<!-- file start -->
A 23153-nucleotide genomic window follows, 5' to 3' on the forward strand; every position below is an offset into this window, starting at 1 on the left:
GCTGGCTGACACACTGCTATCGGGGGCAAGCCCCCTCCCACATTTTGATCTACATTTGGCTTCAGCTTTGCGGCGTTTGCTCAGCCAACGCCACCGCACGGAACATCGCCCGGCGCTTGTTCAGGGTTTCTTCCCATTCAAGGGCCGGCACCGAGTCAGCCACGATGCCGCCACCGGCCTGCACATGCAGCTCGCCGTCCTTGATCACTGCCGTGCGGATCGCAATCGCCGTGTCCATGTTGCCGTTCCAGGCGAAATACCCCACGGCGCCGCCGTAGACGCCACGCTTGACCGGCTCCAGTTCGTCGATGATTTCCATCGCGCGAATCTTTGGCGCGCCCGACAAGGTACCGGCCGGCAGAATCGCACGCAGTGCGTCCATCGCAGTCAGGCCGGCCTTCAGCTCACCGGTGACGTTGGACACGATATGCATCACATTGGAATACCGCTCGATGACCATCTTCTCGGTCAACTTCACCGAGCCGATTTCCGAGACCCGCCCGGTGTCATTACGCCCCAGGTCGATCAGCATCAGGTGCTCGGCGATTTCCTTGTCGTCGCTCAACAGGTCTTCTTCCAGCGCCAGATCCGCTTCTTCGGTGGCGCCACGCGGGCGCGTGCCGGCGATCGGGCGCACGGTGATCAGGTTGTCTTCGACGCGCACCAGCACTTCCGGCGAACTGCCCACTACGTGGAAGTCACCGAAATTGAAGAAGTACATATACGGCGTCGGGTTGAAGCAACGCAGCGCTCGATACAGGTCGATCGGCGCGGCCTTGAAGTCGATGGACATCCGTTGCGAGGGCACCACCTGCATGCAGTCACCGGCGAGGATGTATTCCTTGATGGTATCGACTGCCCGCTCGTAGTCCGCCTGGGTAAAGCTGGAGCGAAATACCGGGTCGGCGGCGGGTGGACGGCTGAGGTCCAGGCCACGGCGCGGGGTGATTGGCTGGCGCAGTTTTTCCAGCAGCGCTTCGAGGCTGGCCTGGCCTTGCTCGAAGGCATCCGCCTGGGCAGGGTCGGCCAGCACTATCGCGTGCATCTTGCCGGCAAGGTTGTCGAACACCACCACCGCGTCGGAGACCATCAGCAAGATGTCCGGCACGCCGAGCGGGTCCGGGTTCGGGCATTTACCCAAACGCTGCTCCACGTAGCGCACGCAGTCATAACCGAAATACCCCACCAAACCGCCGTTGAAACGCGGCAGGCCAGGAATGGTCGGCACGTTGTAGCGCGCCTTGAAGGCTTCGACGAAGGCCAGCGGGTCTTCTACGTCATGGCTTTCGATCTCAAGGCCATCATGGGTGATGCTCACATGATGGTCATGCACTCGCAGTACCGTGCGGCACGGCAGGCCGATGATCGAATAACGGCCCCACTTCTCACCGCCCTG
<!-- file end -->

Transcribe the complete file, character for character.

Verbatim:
A 23153-nucleotide genomic window follows, 5' to 3' on the forward strand; every position below is an offset into this window, starting at 1 on the left:
GCTGGCTGACACACTGCTATCGGGGGCAAGCCCCCTCCCACATTTTGATCTACATTTGGCTTCAGCTTTGCGGCGTTTGCTCAGCCAACGCCACCGCACGGAACATCGCCCGGCGCTTGTTCAGGGTTTCTTCCCATTCAAGGGCCGGCACCGAGTCAGCCACGATGCCGCCACCGGCCTGCACATGCAGCTCGCCGTCCTTGATCACTGCCGTGCGGATCGCAATCGCCGTGTCCATGTTGCCGTTCCAGGCGAAATACCCCACGGCGCCGCCGTAGACGCCACGCTTGACCGGCTCCAGTTCGTCGATGATTTCCATCGCGCGAATCTTTGGCGCGCCCGACAAGGTACCGGCCGGCAGAATCGCACGCAGTGCGTCCATCGCAGTCAGGCCGGCCTTCAGCTCACCGGTGACGTTGGACACGATATGCATCACATTGGAATACCGCTCGATGACCATCTTCTCGGTCAACTTCACCGAGCCGATTTCCGAGACCCGCCCGGTGTCATTACGCCCCAGGTCGATCAGCATCAGGTGCTCGGCGATTTCCTTGTCGTCGCTCAACAGGTCTTCTTCCAGCGCCAGATCCGCTTCTTCGGTGGCGCCACGCGGGCGCGTGCCGGCGATCGGGCGCACGGTGATCAGGTTGTCTTCGACGCGCACCAGCACTTCCGGCGAACTGCCCACTACGTGGAAGTCACCGAAATTGAAGAAGTACATATACGGCGTCGGGTTGAAGCAACGCAGCGCTCGATACAGGTCGATCGGCGCGGCCTTGAAGTCGATGGACATCCGTTGCGAGGGCACCACCTGCATGCAGTCACCGGCGAGGATGTATTCCTTGATGGTATCGACTGCCCGCTCGTAGTCCGCCTGGGTAAAGCTGGAGCGAAATACCGGGTCGGCGGCGGGTGGACGGCTGAGGTCCAGGCCACGGCGCGGGGTGATTGGCTGGCGCAGTTTTTCCAGCAGCGCTTCGAGGCTGGCCTGGCCTTGCTCGAAGGCATCCGCCTGGGCAGGGTCGGCCAGCACTATCGCGTGCATCTTGCCGGCAAGGTTGTCGAACACCACCACCGCGTCGGAGACCATCAGCAAGATGTCCGGCACGCCGAGCGGGTCCGGGTTCGGGCATTTACCCAAACGCTGCTCCACGTAGCGCACGCAGTCATAACCGAAATACCCCACCAAACCGCCGTTGAAACGCGGCAGGCCAGGAATGGTCGGCACGTTGTAGCGCGCCTTGAAGGCTTCGACGAAGGCCAGCGGGTCTTCTACGTCATGGCTTTCGATCTCAAGGCCATCATGGGTGATGCTCACATGATGGTCATGCACTCGCAGTACCGTGCGGCACGGCAGGCCGATGATCGAATAACGGCCCCACTTCTCACCGCCCTG